As if bloating, cramping, breast pain, and mood swings weren't enough, the long list of symptoms that can affect women with premenstrual syndrome also includes trouble falling asleep. Here's what to do if it happens to you.

Not all women suffer from premenstrual syndrome (PMS), but if you're one of them, you certainly know it. Symptoms of PMS abound, and vary from woman to woman. One of the worst is insomnia. The physical and psychological conditions associated with premenstrual syndrome, such as abdominal pain, water retention, forgetfulness, and anxiety, can prevent you from getting a good night's sleep and make an already bad situation even worse.

The first step to take if you suspect insomnia is contributing to your PMS is to keep a diary of your symptoms. Keep track of the dates when you have your period. Log in the dates when you have trouble sleeping and describe all of your PMS symptoms in detail. This can help you see if your sleep issues are actually related to your menstrual cycle. Even if you can't figure it out yourself, keeping records will help you with step two, which is consulting with your gynecologist or other health care provider to get a diagnosis or rule out other health problems. Your diary will give your health care provider a clear picture of what happens to you from month to month.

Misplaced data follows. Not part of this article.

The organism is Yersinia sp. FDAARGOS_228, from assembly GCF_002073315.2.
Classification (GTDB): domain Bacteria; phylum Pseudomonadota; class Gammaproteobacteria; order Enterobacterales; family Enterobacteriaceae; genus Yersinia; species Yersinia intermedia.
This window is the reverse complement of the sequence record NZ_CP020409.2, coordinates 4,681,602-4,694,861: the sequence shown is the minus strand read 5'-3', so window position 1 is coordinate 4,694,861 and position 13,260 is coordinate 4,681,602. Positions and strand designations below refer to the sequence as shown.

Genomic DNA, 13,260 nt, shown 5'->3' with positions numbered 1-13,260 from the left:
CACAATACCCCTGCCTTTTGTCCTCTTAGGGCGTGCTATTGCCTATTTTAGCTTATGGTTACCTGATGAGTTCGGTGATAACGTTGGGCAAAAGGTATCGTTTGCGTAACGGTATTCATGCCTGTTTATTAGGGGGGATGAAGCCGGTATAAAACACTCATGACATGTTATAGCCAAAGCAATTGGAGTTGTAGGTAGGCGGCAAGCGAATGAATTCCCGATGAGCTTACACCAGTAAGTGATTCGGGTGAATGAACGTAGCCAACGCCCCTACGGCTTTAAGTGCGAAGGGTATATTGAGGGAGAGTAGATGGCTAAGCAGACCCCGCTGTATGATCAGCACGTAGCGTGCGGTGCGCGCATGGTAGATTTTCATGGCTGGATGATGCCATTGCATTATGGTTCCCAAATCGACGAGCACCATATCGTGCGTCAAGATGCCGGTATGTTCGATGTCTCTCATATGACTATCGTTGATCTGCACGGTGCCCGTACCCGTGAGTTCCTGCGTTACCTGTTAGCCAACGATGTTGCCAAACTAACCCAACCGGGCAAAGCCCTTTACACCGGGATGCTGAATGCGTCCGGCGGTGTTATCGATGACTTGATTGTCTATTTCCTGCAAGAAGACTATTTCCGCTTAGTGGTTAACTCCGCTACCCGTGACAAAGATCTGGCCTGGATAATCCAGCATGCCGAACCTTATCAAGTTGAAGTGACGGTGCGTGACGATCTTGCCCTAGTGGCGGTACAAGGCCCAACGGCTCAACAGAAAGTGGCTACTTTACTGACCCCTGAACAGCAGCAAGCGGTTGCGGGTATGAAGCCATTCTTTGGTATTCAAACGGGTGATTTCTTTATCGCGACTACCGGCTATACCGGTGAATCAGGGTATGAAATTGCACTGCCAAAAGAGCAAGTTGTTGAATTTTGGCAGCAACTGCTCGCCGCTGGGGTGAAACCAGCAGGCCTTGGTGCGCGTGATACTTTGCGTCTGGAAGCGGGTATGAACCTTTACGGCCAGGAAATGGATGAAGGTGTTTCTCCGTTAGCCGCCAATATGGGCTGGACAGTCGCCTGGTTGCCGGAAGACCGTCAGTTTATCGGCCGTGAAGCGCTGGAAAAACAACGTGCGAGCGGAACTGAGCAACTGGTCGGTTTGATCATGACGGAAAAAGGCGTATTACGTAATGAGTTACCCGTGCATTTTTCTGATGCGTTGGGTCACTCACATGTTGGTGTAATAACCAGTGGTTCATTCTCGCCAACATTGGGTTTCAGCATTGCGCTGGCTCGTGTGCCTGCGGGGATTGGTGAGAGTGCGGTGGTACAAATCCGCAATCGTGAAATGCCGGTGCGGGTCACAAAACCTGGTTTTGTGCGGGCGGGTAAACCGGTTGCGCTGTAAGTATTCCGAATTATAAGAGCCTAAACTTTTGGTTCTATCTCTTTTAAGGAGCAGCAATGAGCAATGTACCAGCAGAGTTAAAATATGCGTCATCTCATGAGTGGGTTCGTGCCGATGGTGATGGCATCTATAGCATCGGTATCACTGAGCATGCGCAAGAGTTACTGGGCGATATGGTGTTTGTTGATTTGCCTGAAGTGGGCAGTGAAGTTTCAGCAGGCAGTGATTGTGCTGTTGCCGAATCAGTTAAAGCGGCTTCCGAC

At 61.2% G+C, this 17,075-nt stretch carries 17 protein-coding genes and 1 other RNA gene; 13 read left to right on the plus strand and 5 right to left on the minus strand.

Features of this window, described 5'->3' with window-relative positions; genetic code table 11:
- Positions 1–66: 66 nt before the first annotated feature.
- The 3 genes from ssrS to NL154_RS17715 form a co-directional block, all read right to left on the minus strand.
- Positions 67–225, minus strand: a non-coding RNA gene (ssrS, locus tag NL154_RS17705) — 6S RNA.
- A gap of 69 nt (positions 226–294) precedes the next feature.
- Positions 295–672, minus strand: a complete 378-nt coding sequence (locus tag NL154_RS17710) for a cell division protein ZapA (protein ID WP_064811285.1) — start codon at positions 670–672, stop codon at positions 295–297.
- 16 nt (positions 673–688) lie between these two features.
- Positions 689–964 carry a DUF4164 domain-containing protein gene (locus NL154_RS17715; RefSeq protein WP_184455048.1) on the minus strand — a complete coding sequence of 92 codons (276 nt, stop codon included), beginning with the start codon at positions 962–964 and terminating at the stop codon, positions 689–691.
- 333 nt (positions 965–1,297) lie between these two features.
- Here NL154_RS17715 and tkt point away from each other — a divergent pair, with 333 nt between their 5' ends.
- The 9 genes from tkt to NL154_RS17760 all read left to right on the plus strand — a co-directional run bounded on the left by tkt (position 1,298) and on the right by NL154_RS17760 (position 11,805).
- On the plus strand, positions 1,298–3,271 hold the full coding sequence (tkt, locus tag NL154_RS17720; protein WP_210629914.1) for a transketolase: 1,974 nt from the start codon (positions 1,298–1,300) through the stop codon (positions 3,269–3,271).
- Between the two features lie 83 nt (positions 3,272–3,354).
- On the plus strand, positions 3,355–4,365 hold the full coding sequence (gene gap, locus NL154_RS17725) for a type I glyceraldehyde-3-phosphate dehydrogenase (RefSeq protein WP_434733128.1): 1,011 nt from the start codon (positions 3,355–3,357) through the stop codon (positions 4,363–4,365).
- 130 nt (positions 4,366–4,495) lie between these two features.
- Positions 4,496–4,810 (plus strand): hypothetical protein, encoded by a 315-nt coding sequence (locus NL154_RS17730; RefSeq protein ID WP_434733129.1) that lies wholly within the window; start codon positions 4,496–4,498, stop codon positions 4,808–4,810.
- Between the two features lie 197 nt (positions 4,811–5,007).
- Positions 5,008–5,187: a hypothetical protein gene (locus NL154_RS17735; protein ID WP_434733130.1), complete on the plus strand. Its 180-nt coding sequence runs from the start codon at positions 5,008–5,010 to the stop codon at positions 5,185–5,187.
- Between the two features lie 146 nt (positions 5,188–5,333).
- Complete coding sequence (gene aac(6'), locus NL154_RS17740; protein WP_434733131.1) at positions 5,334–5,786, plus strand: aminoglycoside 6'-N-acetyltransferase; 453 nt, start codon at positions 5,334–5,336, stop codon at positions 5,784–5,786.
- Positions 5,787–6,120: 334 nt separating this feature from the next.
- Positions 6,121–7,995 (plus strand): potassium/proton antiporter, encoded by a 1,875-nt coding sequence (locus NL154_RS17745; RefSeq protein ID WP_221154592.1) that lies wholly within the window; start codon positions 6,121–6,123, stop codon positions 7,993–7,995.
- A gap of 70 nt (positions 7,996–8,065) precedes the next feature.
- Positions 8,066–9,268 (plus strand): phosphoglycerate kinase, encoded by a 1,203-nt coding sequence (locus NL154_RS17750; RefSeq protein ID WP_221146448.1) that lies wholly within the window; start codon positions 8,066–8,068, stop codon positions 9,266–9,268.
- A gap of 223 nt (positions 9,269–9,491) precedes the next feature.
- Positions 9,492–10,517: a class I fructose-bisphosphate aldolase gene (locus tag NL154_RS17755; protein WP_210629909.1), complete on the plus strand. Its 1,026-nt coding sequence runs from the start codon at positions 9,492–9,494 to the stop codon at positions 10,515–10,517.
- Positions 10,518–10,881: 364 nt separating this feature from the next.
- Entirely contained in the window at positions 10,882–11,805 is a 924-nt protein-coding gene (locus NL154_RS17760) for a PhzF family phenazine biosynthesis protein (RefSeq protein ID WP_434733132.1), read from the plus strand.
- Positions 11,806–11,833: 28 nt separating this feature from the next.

It is important to seek help for unresolved symptoms of PMS, particularly if your symptoms are severe and interfere with the quality of your life on a regular basis. It is also important to rule out other underlying mental and physical health conditions that may have similar symptoms, but that may require different treatment and in fact may be potentially more serious than PMS. If you have not recently had a routine physical or gynecological exam, schedule one soon. Use this time to discuss problems you have with PMS and insomnia.

Your health care provider may suggest any of a number of treatments for PMS-related insomnia. Birth control pills, hormonal treatments, antidepressants, diuretics, dietary supplements, and pain-relieving medications can help control PMS symptoms that can lead to insomnia. Practicing relaxation techniques, getting more physical exercise, and making dietary changes that including cutting back on caffeine, sugar and fat, can also help.



MedlinePlus: Premenstrual Dysphoric Disorder. National Institutes of Health. 22 Dec 2010. Web. 27 Jul 2011.

The University of Chicago Medical Center: Premenstrual Syndrome. Web. 27 Jul 2011